In Abu Dhabi, when I was there in the late noughties, they were taking about bypassing a particular traffic bottleneck with a tunnel. Five years from decision in principle, the tunnel is open and operating; job done.

As some of you know, I am immensely proud of the simple fact that I designed and procured the emirate’s MAWAQiF street-parking program. Starting with a clean sheet of paper and working with a small team of people, we put together what was then a state-of-the-art, street program for somewhere north of 70,000 street spaces, with another 10,000 or so in underground carparks.

The world changes, and someone else got to implement the project when the government moved it from the municipality to the new, but ultimately short-lived Department of Transport. Going back to Abu Dhabi, it’s interesting to see just how things turned out. Like all things, there is good and bad.

People seem to be OK with paying, but the charge is way too low and hasn’t been increased since the program went live. As a result, the idea of marinating enough free space to make parking easy has been lost, and one can see that double-parking is beginning to creep in again.

To address this shortfall, the DOT has commissioned some “temporary” parking decks. These may not be the worst designed parking structures that I have ever seen, but they are certainly in the top two. The decks are over-engineered to a ridiculous extent, and yet what I think is meant to be a safety barrier on the upper level appears to be lightweight pedestrian railings bolted on to the deck surface.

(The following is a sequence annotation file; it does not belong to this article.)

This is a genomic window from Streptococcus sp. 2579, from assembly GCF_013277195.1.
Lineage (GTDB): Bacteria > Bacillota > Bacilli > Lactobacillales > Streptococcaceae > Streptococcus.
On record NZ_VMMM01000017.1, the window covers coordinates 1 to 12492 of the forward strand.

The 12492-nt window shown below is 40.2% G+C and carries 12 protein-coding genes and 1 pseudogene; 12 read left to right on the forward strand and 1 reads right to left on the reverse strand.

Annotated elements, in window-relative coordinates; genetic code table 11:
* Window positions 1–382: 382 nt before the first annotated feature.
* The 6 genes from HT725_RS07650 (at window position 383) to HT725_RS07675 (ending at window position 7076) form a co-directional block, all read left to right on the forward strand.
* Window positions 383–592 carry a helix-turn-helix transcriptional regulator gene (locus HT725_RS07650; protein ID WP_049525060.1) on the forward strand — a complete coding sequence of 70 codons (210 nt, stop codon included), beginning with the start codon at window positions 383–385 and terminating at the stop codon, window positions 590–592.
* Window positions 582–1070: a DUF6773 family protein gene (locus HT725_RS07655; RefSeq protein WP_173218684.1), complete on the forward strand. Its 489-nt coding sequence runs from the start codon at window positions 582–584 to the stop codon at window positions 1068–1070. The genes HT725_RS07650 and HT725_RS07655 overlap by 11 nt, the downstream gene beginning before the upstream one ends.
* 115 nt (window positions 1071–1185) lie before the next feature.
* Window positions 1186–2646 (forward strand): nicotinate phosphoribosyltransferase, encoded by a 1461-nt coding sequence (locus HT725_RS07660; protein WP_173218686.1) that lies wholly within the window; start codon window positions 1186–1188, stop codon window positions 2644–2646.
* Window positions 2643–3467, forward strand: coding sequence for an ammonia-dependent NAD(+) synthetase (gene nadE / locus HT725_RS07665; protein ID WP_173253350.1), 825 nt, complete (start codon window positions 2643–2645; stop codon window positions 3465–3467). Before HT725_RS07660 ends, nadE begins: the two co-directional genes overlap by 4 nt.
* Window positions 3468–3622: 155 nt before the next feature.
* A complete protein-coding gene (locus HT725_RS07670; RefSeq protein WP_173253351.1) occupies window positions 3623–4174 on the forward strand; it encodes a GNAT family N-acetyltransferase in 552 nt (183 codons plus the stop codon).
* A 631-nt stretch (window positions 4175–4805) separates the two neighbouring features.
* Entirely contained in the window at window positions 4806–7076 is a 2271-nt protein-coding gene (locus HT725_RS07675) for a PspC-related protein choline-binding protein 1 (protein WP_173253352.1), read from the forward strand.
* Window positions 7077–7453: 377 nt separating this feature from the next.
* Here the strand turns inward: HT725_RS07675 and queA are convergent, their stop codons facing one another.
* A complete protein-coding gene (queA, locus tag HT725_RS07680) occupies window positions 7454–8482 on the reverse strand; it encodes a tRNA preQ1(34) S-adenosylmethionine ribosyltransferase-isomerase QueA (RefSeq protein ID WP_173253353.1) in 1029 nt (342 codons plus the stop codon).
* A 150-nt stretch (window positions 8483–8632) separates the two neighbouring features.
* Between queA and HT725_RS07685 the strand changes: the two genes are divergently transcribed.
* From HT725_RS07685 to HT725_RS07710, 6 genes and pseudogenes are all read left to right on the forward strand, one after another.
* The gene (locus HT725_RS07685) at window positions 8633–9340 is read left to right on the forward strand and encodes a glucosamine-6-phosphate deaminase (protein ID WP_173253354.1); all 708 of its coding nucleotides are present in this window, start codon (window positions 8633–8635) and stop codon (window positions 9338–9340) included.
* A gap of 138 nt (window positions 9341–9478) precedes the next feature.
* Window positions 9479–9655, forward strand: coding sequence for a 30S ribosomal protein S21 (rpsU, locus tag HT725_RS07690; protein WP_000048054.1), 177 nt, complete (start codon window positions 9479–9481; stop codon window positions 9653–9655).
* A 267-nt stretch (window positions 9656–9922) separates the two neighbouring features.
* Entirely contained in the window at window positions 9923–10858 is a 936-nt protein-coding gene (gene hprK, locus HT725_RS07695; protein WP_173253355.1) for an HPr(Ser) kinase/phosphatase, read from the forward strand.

The program has been extended, somewhat opportunistically, to newly developed areas outside the city center, which I kind of understand. If parking is controlled from Day One, bad habits don’t get a chance to develop.

Some of the numbers quoted to me were quite surprising. There is a perception that everyone pays the fine. Just about credible, perhaps, in such a highly regulated environment where you can’t re-license your car at the end of the year until all traffic tickets are paid.

However, that does seem to ignore a few obvious loopholes.

The income breakdown is interesting, too. I’m told that 80% of income comes from fines, with just 20% from payments. I have always worked on a 50/50 split as a good benchmark, but I guess that the figure makes more sense when you realize that the fine is 100-times the hourly charge.

Wind the fine back to a more reasonable 10-times multiplier, and the enforcement is suspiciously lightweight. And I would want to take a hard look at the enforcement agency’s claim of a 25% detection rate.

Why was I there in Abu Dhabi? A big project, a very big project. A 30-year franchise to run a big lump of the city is just about to be let, and, guess what? Someone remembered that I know a little about parking!

And finally, how cool is this?

Article contributed by:
Peter Guest